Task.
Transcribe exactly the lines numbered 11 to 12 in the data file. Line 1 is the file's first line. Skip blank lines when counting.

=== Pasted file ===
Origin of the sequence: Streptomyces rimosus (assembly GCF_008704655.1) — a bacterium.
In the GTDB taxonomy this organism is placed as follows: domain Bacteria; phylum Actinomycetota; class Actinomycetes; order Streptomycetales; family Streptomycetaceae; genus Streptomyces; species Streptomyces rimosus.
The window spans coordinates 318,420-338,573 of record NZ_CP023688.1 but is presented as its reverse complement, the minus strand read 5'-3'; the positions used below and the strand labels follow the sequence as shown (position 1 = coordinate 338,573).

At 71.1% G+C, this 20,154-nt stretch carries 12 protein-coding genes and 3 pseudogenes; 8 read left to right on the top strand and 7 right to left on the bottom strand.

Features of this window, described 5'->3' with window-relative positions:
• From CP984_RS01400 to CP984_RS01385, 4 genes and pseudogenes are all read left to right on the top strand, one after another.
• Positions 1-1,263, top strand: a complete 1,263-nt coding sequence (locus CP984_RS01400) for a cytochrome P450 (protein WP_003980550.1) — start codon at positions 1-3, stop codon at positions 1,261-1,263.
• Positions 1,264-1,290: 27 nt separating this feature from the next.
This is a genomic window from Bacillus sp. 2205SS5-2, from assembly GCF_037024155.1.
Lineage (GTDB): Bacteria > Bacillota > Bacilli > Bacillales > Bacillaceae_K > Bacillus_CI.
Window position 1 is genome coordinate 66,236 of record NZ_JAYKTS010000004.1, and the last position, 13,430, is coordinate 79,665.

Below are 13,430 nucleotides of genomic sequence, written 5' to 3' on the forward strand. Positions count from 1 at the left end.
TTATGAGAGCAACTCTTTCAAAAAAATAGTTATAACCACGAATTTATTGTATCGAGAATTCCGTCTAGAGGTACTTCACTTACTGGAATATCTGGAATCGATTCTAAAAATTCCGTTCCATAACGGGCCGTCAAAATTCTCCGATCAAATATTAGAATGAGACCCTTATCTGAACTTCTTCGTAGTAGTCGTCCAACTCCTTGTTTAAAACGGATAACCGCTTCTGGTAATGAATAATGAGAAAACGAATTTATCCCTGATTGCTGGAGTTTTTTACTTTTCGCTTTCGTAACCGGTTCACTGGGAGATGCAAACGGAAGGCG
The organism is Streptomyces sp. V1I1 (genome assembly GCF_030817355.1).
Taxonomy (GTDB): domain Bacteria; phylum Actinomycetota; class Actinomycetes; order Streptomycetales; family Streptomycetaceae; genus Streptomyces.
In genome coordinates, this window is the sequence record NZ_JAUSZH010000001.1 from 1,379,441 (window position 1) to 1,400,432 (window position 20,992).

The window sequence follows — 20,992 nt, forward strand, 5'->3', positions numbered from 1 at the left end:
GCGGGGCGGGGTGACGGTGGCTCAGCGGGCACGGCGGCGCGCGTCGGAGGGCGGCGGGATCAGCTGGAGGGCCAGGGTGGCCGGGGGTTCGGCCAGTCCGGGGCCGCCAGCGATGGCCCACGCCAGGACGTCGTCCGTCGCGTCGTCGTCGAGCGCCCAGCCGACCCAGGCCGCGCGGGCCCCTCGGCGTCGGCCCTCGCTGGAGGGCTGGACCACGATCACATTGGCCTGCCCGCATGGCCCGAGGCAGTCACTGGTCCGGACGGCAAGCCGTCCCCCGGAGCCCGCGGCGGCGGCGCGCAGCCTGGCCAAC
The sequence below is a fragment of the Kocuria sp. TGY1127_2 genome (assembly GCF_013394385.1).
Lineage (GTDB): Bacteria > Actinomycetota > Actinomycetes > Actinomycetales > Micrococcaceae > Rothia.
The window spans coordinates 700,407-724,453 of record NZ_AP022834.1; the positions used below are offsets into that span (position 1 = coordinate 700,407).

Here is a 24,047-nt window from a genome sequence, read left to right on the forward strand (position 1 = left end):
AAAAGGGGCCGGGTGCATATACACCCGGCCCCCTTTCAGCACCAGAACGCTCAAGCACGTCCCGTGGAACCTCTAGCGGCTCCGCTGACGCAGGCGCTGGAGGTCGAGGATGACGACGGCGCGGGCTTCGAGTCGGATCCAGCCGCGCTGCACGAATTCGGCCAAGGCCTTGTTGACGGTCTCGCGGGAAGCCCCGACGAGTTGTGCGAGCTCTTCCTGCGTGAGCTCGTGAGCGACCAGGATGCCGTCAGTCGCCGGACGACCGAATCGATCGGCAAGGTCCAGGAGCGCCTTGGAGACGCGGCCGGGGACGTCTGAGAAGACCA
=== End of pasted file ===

Window position 1 is genome coordinate 66,236 of record NZ_JAYKTS010000004.1, and the last position, 13,430, is coordinate 79,665.

Below are 13,430 nucleotides of genomic sequence, written 5' to 3' on the forward strand. Positions count from 1 at the left end.